Lee Grant has had the kind of life that would make for a great movie—except it’s been far too complicated and dramatic to pass as fiction. “I don’t think a picture could go to the depths or the insanity of our lives,” Grant says over the phone during a conversation about her recently published memoir, “I Said Yes to Everything.”
The Oscar and Emmy winner has starred in everything from film classics (“Detective Story,” “Shampoo”) to camp classics (“Valley of the Dolls,” “Airport ’77”), not to mention turns on Broadway in the original productions of “A Hole in the Head” and Neil Simon’s “The Prisoner of Second Avenue,” and a successful second act as a director of both fiction and documentary—so it’s no surprise that her memoir clocks in at 400-plus pages.
“I’d written this basically for myself to make sure I didn’t have Alzheimer’s,” Grant says, but somewhere along the way she must have understood the importance of what she represents because “I Said Yes to Everything” is, among many things, courage-giving. Grant survived a dozen years of being blacklisted from working in film thanks to the House Un-American Activities Committee; a turbulent first marriage; the terror of forgetting her lines midperformance; and the abrupt end of her Hollywood directorial career. Throughout, she remained pragmatic about surviving. (Or, as she says about some of her less successful films, “We’re pros and we have to earn a living and that’s what we do. And sometimes you get it off and you get nominated, and sometimes you just take the paycheck.”)
“Looking back may make it seem easier than it was,” she confesses. “I had a little girl, and she was my strength. I had to raise her, I had to earn money for her. And Dinah [Manoff, Grant’s daughter] was a great partner to me. She was fierce, she was funny, she needed me, she loved me, and that was a constant. Saving ourselves, that was the whole thing. And I don’t think I would have had the strength without her.”
A testament to how much an actor Grant is to the core is that her abrupt memory loss during a performance of “The Prisoner of Second Avenue” near the end of the show’s run is as traumatizing to read about as the Kafka-esque bureaucracy that kept her blacklisted long after others were able to return to work. In the book, she recounts turning calmly to co-star Peter Falk for help in guiding them both back on track—and Falk looked at the audience and pointed at her with his thumb, bringing the audience to him and leaving Grant to fumble her way through. Grant is gracious in recounting it in the book, but she admits that wasn’t the case at the time.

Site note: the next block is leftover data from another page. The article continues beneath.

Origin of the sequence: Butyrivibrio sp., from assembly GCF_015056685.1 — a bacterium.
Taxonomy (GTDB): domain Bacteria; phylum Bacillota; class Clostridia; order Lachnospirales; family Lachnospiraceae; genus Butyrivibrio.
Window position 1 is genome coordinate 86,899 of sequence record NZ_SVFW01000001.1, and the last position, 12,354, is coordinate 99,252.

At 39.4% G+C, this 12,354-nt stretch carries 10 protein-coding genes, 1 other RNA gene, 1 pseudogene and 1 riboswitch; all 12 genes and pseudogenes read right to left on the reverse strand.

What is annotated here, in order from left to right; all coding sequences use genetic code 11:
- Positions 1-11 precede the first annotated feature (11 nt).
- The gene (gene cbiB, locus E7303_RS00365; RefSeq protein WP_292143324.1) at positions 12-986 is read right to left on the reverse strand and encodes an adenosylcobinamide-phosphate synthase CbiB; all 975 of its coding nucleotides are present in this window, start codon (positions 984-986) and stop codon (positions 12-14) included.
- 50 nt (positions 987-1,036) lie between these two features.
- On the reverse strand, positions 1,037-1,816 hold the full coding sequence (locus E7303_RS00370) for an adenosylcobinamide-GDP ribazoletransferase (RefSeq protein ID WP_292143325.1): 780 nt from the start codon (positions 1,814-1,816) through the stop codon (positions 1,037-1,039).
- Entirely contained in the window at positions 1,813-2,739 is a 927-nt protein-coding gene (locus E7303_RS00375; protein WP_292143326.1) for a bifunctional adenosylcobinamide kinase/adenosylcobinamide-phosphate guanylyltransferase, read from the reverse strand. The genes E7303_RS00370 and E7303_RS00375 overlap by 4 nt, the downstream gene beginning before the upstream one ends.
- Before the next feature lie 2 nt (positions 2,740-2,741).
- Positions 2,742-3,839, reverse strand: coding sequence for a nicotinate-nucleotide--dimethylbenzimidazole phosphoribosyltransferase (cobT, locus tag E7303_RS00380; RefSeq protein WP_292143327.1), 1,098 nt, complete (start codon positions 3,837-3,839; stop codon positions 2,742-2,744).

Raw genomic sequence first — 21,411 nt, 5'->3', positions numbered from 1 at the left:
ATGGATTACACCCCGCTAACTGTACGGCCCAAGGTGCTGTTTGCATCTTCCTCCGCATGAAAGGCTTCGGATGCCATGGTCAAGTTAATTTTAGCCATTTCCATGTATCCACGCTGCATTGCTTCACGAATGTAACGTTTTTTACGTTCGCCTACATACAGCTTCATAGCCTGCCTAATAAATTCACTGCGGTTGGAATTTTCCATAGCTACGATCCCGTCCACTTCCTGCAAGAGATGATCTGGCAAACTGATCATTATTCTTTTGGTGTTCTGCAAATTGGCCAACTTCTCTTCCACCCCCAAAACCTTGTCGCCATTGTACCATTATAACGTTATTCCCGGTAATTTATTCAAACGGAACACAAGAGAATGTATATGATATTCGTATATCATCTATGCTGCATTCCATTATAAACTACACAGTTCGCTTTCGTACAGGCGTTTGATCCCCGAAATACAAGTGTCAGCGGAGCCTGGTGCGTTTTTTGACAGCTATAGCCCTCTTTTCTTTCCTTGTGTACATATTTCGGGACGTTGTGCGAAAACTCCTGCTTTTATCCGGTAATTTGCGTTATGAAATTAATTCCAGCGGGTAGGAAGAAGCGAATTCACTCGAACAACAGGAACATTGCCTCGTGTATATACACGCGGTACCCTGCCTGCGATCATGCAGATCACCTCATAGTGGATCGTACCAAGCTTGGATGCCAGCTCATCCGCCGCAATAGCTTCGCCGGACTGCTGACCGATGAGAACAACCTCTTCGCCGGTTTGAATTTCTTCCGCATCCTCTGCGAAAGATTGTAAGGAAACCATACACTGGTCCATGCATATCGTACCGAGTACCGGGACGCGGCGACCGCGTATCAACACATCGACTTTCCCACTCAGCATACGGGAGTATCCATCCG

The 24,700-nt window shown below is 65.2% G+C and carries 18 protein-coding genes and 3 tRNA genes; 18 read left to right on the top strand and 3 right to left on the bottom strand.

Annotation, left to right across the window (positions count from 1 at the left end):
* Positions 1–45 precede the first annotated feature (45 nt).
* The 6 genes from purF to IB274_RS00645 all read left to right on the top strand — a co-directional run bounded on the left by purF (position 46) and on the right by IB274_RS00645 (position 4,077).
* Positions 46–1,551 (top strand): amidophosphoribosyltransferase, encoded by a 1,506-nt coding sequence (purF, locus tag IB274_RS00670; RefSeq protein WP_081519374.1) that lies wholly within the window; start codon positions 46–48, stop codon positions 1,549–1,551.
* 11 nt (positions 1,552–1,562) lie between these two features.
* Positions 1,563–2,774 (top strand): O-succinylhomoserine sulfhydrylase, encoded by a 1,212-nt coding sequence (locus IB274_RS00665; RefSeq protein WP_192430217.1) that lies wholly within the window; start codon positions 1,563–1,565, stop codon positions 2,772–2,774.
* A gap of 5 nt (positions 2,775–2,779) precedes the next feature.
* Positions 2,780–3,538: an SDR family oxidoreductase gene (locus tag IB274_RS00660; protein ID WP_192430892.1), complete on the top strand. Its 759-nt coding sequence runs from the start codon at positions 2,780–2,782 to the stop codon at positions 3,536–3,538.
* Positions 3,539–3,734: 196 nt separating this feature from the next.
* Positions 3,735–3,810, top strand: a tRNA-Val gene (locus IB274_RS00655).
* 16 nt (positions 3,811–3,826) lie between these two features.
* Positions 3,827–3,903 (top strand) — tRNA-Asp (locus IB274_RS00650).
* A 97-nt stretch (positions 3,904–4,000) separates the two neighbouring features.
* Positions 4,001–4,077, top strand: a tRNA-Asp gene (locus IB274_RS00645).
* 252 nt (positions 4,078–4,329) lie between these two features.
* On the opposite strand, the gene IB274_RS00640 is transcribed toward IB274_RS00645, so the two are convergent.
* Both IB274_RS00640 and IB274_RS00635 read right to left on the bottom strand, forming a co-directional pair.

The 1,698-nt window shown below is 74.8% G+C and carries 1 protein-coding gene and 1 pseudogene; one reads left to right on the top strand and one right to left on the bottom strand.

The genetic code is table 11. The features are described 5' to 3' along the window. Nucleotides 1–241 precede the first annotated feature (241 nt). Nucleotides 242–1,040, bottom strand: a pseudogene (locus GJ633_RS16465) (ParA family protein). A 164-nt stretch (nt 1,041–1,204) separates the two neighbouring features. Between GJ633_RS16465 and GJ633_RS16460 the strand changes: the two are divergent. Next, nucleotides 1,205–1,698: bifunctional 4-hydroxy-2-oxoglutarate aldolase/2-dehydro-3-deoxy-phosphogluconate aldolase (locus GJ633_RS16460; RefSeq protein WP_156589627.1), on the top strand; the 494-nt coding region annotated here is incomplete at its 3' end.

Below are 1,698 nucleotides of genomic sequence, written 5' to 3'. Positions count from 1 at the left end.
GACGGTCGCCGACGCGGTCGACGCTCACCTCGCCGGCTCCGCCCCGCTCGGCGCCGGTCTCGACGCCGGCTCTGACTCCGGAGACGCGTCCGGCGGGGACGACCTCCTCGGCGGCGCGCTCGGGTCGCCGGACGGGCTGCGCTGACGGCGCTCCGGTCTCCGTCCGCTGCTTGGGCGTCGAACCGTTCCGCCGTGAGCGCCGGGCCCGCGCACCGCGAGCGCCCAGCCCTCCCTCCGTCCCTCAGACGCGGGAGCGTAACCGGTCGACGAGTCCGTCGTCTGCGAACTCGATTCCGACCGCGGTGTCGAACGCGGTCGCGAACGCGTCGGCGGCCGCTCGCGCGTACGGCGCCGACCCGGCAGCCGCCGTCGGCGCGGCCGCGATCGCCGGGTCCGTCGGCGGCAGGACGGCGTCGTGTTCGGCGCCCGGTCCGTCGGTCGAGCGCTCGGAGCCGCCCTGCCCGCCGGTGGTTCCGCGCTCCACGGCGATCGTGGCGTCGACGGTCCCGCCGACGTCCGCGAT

“Even now when I talk about it, fear clutches my chest,” she says. “It was only in the later years that I realized Peter didn’t have that much contact with the stage. He was not really a theater guy. And when I read later on that he had had Alzheimer’s and realized how tentative his own memory was and how shaken he must have been, I realized that we were both helpless. He was not the actor who could save me. I trust actors implicitly to save each other. You can stumble drunk onstage—as one actor did, and we got through that fucking play. So my faith was shaken when he couldn’t. And I say couldn’t with full realization that he had no choice.” (In case there’s any doubt about what kind of actorly courage Grant possesses, she promptly played Madame Arkadina in “The Seagull” “just to test myself.”)
But Grant remains adamant that her life is unadaptable to film or TV. “It’s life. It’s not a television story, it’s not one of those horrible reality shows that’s taking the place of all the great actors who should be on television instead. It’s what happens to all of us. And in my search of making sure I have my memory, it was just such a pleasure to accept myself. To meet myself and say, ‘Oh. OK!’ ”
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